While some advocate reinstating the individual income tax or tapping Alaska Permanent Fund earnings to cover the state's fiscal gap, candidate for governor, Sen. Frank Murkowski, says he will seek more business. His plan is to build roads, railroads, ferries and power interties to attract business and provide good jobs for Alaskans. It provides more revenue for the state general fund and the Permanent Fund because there still is an income tax and other taxes upon corporations, large and small.
Receipts of the corporate income tax measures the health of Alaska businesses on which Alaskans depend for jobs and revenue. In fiscal 1991, corporations, except those in oil and gas, paid the state $37.9 million in income taxes. That rose to $53.3 million five years later, an increase of 41 percent. That indicated more and healthier businesses. Going ahead four more years to '01, the state received $59.5 million in corporate income taxes, an increase of only 12 percent from '96. That indicates a slowdown in the growth and health of businesses - the economy. What happened?
One thing that happened is that the timber industry was killed off.
Lost, too, has been income of oil service companies as oil production dropped, the income of fish processors as competition beat down prices, and income from visitor industry businesses. (The only visitor businesses to increase were tour ships that pay no federal or state taxes.)
Murkowski proposes building infrastructure to attract new businesses and make Alaska businesses more competitive using cheaper transportation and power.
How to pay for the construction program? The same way Alaskans buy a car, home or go into business. Borrow the money. When the government borrows it sells bonds. The state Legislature appropriates more than $100 a million for capital projects each year. If that money was used to finance bonds for 20 years it would cover $10 billion in bonds for a whale of a lot of capital projects. Murkowski says his program will need only $30 million a year, leaving the governor and Legislature more than $70 million to dole out to other capital projects or use to partially cover the fiscal gap.
There won't be enough increase in corporate income tax to cover any fiscal gap. There are tax receipts aside from income that increase if infrastructure is improved and if government regulation and permitting encourages development. Start with the oil and gas industry, which paid $338 million in corporate income tax in '01. It also paid $45 million in state property taxes, $800 million in royalties and $700 million in production taxes. More oil and gas development and encouraging a petro-chemical industry is advocated by Murkowski. He will seek independent drillers, citing only 12 oil and gas wells drilled in Alaska in 2001, compared with 19,933 in western Canada. He will encourage gas production at Cape Thompson by 2006 using gas-to-liquid technology that will get natural gas to market before the pipeline to the Lower 48 is completed.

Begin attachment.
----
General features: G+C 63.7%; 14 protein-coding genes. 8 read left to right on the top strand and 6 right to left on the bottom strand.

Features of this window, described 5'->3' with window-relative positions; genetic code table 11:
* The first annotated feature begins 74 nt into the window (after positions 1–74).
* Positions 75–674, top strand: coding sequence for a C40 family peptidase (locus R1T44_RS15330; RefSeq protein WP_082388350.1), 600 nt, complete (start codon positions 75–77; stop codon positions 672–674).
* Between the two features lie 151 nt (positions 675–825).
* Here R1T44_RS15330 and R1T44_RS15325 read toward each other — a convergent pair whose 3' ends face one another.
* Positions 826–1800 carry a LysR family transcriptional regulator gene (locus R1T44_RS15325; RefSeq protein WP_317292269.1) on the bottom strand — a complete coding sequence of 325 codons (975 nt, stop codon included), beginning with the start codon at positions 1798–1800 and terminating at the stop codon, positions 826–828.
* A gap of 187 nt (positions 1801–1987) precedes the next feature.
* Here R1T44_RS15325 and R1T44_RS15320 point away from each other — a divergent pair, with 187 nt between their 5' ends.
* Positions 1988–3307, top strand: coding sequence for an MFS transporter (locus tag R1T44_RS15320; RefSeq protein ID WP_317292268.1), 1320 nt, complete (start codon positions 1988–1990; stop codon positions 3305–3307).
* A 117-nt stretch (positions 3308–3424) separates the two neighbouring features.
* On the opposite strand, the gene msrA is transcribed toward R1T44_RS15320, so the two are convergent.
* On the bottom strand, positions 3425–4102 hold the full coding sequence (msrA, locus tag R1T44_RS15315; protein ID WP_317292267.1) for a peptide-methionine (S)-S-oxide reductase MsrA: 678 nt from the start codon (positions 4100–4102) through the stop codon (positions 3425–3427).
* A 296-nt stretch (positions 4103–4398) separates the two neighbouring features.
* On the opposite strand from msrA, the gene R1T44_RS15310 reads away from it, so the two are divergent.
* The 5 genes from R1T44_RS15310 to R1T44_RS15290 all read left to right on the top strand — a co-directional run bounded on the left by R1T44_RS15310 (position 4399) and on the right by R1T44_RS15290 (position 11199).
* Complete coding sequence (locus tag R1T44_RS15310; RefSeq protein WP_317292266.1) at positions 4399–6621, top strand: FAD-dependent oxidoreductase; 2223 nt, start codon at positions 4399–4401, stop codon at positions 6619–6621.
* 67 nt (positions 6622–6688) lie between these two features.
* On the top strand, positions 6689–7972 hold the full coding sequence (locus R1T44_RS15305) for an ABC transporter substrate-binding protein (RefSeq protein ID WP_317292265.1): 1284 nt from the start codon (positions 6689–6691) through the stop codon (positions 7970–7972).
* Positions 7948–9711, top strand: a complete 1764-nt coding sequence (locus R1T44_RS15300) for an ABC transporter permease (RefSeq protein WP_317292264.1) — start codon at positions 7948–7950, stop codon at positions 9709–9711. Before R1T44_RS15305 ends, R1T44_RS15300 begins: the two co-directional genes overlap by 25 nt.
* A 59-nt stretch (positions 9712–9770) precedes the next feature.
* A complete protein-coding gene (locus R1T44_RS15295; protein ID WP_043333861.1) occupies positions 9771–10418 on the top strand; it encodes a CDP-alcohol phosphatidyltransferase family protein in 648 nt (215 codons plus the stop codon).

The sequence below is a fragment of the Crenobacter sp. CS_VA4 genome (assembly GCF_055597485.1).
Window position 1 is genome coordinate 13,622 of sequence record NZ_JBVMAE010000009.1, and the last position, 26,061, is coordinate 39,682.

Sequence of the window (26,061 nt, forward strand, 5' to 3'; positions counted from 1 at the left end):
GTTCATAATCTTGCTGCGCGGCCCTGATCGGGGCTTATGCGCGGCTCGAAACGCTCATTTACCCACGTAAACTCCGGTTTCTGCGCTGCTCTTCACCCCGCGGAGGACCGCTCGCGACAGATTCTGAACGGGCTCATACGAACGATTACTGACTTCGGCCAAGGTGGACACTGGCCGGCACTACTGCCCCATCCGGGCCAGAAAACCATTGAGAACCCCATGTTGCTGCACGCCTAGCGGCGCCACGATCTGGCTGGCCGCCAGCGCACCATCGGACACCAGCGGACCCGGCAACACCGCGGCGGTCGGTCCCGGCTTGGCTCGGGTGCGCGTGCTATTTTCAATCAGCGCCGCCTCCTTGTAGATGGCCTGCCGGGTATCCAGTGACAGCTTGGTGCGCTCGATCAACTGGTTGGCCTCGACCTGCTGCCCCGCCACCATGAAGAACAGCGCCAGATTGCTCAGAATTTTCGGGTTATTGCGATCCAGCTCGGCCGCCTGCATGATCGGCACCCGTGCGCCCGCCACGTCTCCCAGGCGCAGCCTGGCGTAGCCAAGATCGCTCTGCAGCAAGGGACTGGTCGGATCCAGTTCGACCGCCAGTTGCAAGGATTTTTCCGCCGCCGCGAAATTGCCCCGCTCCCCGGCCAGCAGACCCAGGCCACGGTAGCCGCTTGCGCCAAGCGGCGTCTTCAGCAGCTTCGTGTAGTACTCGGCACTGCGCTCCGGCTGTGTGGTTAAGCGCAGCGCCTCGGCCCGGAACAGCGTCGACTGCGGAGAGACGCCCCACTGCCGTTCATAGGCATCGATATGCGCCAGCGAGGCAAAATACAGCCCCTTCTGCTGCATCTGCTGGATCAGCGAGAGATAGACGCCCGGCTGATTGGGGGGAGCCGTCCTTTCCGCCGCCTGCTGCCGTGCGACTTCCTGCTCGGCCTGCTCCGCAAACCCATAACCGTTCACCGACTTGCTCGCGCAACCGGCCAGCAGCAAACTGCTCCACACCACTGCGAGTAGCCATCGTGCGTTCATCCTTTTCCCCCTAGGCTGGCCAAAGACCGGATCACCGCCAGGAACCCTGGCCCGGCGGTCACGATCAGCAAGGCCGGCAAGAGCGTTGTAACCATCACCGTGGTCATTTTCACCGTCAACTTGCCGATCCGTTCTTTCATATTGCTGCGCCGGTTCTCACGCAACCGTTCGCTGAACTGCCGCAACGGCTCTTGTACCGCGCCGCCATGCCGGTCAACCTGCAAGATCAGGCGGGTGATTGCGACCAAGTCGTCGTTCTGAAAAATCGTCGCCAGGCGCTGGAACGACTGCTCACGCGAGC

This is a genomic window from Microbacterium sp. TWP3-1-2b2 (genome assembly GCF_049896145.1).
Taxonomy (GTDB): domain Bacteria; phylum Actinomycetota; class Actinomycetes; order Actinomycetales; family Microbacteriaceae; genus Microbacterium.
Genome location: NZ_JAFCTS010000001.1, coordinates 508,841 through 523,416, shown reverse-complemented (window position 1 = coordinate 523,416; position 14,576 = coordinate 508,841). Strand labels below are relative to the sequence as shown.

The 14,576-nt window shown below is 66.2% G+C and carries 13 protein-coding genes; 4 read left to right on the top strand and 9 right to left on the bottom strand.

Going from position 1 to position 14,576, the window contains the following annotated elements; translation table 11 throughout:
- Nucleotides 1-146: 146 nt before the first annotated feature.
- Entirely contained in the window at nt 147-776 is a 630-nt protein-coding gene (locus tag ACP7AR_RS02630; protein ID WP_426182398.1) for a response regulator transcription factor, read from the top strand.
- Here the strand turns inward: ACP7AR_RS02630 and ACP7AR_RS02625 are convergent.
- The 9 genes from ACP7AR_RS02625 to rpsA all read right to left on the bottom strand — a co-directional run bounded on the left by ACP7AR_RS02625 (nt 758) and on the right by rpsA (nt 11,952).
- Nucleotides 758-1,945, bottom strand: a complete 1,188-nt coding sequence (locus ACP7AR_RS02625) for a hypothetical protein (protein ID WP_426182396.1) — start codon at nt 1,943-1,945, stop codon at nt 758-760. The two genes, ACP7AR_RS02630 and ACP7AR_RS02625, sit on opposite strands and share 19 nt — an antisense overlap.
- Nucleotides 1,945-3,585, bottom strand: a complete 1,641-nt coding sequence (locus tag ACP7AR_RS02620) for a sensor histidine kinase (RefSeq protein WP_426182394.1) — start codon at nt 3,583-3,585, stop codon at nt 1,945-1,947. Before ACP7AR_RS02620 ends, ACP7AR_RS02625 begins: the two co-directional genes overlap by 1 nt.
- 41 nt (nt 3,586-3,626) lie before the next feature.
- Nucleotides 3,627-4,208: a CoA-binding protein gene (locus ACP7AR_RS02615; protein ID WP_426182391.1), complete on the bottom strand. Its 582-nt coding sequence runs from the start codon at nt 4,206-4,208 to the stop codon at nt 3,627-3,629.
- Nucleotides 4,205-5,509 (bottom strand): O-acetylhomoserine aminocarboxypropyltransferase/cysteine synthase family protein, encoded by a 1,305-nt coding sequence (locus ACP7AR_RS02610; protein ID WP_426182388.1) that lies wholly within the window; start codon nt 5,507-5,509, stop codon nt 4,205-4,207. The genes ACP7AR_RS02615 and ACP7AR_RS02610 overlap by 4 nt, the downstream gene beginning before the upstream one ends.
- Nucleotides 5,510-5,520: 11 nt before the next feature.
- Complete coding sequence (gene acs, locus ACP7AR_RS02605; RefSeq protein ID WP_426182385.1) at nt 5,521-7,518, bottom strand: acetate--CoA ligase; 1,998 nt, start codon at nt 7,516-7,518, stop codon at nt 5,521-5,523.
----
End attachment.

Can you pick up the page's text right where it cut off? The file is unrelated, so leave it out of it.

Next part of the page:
Building roads to mineral deposits increases income from the state's mineral licensing tax on coal and hard rock mining, including sand and gravel. That tax is based on volume and value. Receipts between $500,000 and $2 million a year, plus the industry's corporate income tax, could use a big boost
New and improved roads, such as better access to Southeast Alaska, mean an increase in the visitor business, and boosts the ferry system. That means more fuel, liquor, corporate and other taxes.
Next to oil and gas, the fishing industry is the biggest taxpayer. Better infrastructure - cheaper power and transportation costs - increases its volume, competitiveness, and state revenue.
Murkowski hasn't given up on the timber industry, proposing land trades with the federal government to create a commercial state forest of a million acres to harvest on a sustainable basis to support education. He also is pushing the land grant for the University of Alaska that could net the institution up to 750,000 acres of state and federal land, revenue from which would help funds its operations.
Murkowski advocates more cuts in the cost of government to balance the state's ledger. Even in Juneau, whose major industry is consuming tax dollars, a poll found 35 percent favor cutting costs over 30 percent favoring an individual income tax and 13 percent favoring tapping the Permanent Fund.
Voters have a choice: the same old way or the Murkowski way.
Williams is retired publisher of the Ketchikan Daily News and a former member of the University of Alaska Board of Regents.